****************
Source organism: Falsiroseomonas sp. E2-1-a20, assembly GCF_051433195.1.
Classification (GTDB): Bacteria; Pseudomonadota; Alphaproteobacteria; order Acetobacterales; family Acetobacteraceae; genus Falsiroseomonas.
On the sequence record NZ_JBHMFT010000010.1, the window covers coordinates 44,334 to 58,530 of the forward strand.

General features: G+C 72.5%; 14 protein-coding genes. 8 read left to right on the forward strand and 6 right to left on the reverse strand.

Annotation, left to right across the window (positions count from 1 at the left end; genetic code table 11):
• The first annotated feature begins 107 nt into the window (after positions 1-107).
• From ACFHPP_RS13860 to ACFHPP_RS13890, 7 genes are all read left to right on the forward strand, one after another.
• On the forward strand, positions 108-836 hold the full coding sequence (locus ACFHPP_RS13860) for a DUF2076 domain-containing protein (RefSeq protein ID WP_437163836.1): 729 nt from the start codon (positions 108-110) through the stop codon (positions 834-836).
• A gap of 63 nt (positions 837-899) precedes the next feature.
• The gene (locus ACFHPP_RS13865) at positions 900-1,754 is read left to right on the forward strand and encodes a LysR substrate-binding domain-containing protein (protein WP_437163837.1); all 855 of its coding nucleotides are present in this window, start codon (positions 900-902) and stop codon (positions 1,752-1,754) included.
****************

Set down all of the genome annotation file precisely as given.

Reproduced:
Source organism: Falsiroseomonas sp. E2-1-a20, assembly GCF_051433195.1.
Classification (GTDB): Bacteria; Pseudomonadota; Alphaproteobacteria; order Acetobacterales; family Acetobacteraceae; genus Falsiroseomonas.
On the sequence record NZ_JBHMFT010000010.1, the window covers coordinates 44,334 to 58,530 of the forward strand.

General features: G+C 72.5%; 14 protein-coding genes. 8 read left to right on the forward strand and 6 right to left on the reverse strand.

Annotation, left to right across the window (positions count from 1 at the left end; genetic code table 11):
• The first annotated feature begins 107 nt into the window (after positions 1-107).
• From ACFHPP_RS13860 to ACFHPP_RS13890, 7 genes are all read left to right on the forward strand, one after another.
• On the forward strand, positions 108-836 hold the full coding sequence (locus ACFHPP_RS13860) for a DUF2076 domain-containing protein (RefSeq protein ID WP_437163836.1): 729 nt from the start codon (positions 108-110) through the stop codon (positions 834-836).
• A gap of 63 nt (positions 837-899) precedes the next feature.
• The gene (locus ACFHPP_RS13865) at positions 900-1,754 is read left to right on the forward strand and encodes a LysR substrate-binding domain-containing protein (protein WP_437163837.1); all 855 of its coding nucleotides are present in this window, start codon (positions 900-902) and stop codon (positions 1,752-1,754) included.